Waveny Park’s beauty taunts me as I drive by it on my way to…everything. It beckons me. Waveny’s come-hither allure is almost too much to bear for both an avid jogger and a victim of severe seasonal allergies. I indulge in the trails cautiously, as I am bogged down with both pollen-phobia and an irrational fear of forest creatures. But every now and again, one must throw caution to the histamine and decide to embrace the uncertainty of nature—and a possible encounter with the unknown.
Now that the sun shines with more frequency and the temps are rising, I find myself eager to open my super filthy windows and embrace New Canaan’s great outdoors. That is, before I am forced back indoors to hide from pollen and my personal inner sanctum of hell that is seasonal allergies.
There is a narrow window between winter and spring—I think it’s called ‘sprinter’—when it is safe for me to exuberantly breathe in fresh air without having to delve into my treasure trove of allergy meds. I admit, it’s wonderful to inhale fresh air and feel invigorated—especially when I recognize that it is a gift and a fleeting opportunity to be one with nature, versus one against nature, which happens to me for the entire month of May.
During this narrow space in time when I am free to openly frolic, I look forward to my fair weather jogs through Waveny. My initial jaunts are typically painful, pathetic attempts to work off my winter chub. But once that extra layer of goodness starts to dissipate and my breathing becomes less labored, I inhabit my happy place.
My happy place is when I find my stride and I can forget how painful it is to cart my body around at high speeds. I then allow my thoughts to run wild. It’s meditative when I can disassociate myself from the act of jogging and begin to contemplate life, my existence, what’s for dinner, and inevitably, what’s lurking in the woods. Yup, my imagination knows no bounds, so I conjure up likely scenarios that could arise in the woods.
With recent sightings of bears, coyotes and mountain lions, I find myself on high alert. Sometimes, I run in a dreamlike state fantasizing about being cornered by a ferocious beast and fending it off like a ‘roid-fueled MMA champ. It is a major concern of mine that should a friend innocently tap me on the shoulder while jogging, I will instinctively decapitate her with a roundhouse kick to the head. So, please, people, do not approach me in Waveny while I am running. You won’t live to regret it.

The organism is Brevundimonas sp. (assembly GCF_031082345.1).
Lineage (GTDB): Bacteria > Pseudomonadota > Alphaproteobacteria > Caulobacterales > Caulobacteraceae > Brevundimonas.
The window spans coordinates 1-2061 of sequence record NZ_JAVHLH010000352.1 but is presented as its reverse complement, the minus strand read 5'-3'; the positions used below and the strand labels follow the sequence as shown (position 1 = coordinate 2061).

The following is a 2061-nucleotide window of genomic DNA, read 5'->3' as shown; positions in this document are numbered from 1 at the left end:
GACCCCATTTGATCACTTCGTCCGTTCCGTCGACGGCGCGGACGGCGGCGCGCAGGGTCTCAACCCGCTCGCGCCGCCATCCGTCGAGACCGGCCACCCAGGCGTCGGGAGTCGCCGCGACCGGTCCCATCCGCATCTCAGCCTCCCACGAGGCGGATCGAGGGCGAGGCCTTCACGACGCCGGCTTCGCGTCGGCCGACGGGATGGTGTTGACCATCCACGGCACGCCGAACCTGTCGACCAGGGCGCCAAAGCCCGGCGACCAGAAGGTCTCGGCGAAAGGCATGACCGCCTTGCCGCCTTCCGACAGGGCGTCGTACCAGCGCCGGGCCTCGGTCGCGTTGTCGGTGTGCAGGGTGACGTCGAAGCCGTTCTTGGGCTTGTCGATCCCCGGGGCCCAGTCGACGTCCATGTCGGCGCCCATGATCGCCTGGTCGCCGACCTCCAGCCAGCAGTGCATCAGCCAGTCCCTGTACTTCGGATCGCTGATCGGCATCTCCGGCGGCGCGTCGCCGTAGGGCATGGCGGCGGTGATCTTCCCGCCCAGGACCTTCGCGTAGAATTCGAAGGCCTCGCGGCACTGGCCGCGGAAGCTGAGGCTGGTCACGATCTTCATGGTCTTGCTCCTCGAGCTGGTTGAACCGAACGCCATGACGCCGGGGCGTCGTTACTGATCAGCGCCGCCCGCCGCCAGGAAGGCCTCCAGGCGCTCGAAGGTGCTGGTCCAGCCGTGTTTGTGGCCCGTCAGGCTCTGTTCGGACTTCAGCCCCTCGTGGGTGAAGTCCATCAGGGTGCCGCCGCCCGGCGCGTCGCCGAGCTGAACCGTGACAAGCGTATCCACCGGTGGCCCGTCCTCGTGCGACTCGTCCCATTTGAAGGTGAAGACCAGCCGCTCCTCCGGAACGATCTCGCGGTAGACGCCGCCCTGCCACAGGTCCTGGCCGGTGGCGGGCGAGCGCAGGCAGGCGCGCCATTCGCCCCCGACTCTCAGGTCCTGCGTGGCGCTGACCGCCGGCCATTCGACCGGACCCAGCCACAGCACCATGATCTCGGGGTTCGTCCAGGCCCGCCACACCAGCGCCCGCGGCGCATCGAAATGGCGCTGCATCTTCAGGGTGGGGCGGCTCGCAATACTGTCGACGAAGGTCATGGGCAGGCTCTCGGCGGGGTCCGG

Usually, just as I begin to chisel away at my Spongebob winter physique with some outdoor activity, the newly verdant trees slowly but steadily start to torment me by covering everything with a thick fluorescent green sweater of pollen. That’s when I retreat. This ‘green’ does not mean “Go.” I return to hibernation mode because I know that I am no match for Mother Nature, so wonderful and yet so cruel. All of my windows come crashing down. The A/C gets turned up and I start to partially die.
During most of May, I will dope myself up with allergy meds, inhalers, nasal sprays and eye drops—just to function at 50 percent capacity. It gets so bad that I usually have to hit up the pharmacist for the hardcore, behind the counter, methy-kind of meds. You know, the ones for which you have to present your license. During my seasonal allergy war, it does not concern me that the government is tracking my pharmacological use and its frequency. I have nothing to hide other than the puffy, dark bags under my bloodshot, pollen-ridden eyes.
While I am a vision of puffiness and the one and only Pollen Goddess, I do warn my inner circle that at any point in time during allergy season I could fall asleep anywhere and at anytime, which would make me an easy target for roaming wildlife. Additionally, I ask that I am not held accountable for any bad decisions, vile behavior, or lack of enthusiasm/joie de vivre. My immune system is so overloaded that I simply cannot function in an alert state. And it makes parenting…awesome! Between wanting to gouge my eyes out with a fork and guzzle battery acid to stop the itching in my throat, it is hard to be a kind, caring, wakeful human being.
So, if you need anything from me between May 1 and 31, you are big-time out of luck. And should I drop my license somewhere in town, please return it to the Pine Street Walgreen’s, where they will need to check it when I shop for my meth-y, high potency allergy meds. Lastly, lurking wild animals, if you’re out there in the woods, please take it easy on me, I am at 50 percent at best.